The name Junior Bridgeman might ring a bell with some. After drafting eighth in the 1975 NBA Draft, he was one of the guys the Los Angeles Lakers traded for Kareem Abdul-Jabbar.
Although Bridgeman had a decent 12-year NBA career, he didn’t necessarily make a name for himself because of basketball. Rather, it was his enterprising chops that catapulted him to fame. His highest single-season salary in the NBA was $350,000. Now Bridgeman’s net worth is estimated at $600 million. This makes him the second richest NBA player next to the GOAT, Michael Jordan, whose net worth is pegged at $1.7 billion. He’s probably the richest NBA player you’ve never heard of.
Roots of wealth
Bridgeman’s entrepreneurial chops were somehow honed by his stint as president of the National Basketball Players Association. Here he learned the art of listening and negotiation.
These were important skills that he had to use and develop early on. He served as a bridge between the players and team owners. Both parties do not always agree on matters and do not speak the same language. And so Bridgeman’s brokering exposed him to different perspectives and thus a broader world view.
He also realized, through the owners, that the ultimate joy for them comes from ‘making and creating something successful’. This newfound knowledge, coupled with the realization that professional football is a temporary pursuit, prompted the former Bucks forward to buy a Wendy’s franchise in Milwaukee. After hanging up his jersey for good in 1987, he already owned three Wendy’s franchises. In 2016, the former Bucks swingman already had more than 200 Wendy’s franchises and 100 Chili’s franchises in the US.
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The goal of any business is profit. This is the measure of their success. There are several ways to achieve this goal. Some are cutting costs. Others make all kinds of adjustments to make the supply chain smoother. For Bridgeman, he increased his net worth to millions by focusing on the people he works with and those he serves.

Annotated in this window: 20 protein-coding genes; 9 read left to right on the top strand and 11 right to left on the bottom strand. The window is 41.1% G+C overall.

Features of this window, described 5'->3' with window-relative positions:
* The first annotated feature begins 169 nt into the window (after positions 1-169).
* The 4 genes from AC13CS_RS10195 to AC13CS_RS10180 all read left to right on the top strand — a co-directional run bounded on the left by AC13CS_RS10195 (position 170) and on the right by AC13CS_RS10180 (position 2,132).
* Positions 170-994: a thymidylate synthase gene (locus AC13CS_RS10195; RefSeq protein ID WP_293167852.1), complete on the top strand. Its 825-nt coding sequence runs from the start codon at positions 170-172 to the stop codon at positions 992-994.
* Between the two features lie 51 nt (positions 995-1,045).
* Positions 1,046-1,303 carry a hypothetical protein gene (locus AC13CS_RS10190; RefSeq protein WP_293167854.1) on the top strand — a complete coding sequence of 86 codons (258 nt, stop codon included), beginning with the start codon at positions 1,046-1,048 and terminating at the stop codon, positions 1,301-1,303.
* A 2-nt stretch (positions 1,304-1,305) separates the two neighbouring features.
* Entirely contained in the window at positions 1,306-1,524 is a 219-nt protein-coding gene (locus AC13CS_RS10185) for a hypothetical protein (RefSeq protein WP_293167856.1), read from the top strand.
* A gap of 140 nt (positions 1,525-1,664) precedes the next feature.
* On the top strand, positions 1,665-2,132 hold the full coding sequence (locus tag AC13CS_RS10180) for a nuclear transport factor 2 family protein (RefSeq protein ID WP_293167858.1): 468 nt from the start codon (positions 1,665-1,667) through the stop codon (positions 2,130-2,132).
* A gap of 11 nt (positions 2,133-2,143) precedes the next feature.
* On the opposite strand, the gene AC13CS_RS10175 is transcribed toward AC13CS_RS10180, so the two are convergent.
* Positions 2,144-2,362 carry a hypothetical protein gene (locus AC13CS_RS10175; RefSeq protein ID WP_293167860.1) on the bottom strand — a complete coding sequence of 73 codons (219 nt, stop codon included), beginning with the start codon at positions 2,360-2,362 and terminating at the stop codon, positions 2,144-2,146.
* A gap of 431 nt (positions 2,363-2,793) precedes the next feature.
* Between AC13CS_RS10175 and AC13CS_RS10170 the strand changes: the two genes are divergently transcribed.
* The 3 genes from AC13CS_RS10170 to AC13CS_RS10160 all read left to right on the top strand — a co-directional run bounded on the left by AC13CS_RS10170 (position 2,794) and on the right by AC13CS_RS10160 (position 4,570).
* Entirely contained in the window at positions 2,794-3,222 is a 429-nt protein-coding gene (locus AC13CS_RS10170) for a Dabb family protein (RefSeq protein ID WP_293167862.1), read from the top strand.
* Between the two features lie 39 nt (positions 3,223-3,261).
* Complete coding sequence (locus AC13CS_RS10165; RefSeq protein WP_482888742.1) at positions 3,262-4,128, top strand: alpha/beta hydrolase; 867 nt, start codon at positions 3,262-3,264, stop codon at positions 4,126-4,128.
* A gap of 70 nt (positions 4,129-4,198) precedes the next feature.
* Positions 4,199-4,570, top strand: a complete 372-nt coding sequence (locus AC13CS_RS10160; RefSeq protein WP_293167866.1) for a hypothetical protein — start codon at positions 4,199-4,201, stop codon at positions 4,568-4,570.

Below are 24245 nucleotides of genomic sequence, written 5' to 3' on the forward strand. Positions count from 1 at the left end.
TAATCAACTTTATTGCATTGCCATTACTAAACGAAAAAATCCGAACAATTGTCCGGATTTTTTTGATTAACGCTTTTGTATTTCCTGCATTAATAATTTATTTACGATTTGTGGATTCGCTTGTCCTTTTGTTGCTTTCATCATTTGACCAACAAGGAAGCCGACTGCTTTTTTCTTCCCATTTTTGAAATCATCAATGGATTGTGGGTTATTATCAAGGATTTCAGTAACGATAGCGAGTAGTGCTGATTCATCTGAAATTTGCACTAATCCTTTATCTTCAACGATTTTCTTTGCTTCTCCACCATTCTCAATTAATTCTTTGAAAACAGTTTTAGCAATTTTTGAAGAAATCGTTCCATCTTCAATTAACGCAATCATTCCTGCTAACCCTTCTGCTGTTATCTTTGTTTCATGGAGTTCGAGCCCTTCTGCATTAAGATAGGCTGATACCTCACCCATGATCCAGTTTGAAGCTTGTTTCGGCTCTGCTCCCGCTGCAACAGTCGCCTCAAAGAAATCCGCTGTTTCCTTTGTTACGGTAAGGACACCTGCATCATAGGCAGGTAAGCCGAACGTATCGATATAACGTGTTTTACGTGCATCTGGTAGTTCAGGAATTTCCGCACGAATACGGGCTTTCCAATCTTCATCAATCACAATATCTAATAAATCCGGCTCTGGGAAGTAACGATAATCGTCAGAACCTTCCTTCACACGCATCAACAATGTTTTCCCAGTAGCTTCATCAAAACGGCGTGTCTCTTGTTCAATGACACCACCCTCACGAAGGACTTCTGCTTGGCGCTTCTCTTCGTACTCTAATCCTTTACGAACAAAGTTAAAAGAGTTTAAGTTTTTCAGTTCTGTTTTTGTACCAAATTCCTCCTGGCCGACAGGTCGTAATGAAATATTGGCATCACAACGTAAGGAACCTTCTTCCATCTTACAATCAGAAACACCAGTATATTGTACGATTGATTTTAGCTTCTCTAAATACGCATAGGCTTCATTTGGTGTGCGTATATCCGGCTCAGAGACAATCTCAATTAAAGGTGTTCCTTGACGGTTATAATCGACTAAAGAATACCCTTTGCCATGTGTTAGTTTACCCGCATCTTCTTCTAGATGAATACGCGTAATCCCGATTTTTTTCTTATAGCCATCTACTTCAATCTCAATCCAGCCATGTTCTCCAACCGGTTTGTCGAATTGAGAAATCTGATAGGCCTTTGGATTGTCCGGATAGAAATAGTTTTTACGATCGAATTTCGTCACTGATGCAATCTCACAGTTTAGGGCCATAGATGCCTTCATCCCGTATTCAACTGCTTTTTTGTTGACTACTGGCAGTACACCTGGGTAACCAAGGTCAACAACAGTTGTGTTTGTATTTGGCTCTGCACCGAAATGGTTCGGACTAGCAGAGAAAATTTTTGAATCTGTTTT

“It’s about helping other people improve their lives. That’s what the driving target is,Bridgeman says, according to BizTimes.
His business philosophy is a lot like an inverted pyramid. He considers himself the “least important person” in the company. In his eyes, those who run the day-to-day operations are critical. Bridgeman’s role, in his own words, is figuring out”how they can make what they do better, easier and more fun.”
With regard to customers, Bridgeman makes it a point to engage with them. He has important conversations with mayors, aldermen and women and local companies. He also makes it a point to talk to smaller communities as well.
He sold his Wendy’s and Chilli’s franchises in 2016 to become an independent bottler for Coca-Cola. Although it’s a different industry, Bridgeman’s focus is still on the people: “It’s not what Coca-Cola Heartland can do, it’s what they can do with our help.”
The NBA is full of great stories about teams, coaches, and players. It is foolish to label Bridgeman as one of the trading pieces the Lakers gave up to acquire Kareem Abdul-Jabbar.
Bridgeman proved his worth when he became a legitimate role player for the Bucks. Junior showed his business sense after basketball and proved that he is more than just an athlete. He is someone who wants and can make a dent in the galaxy through business.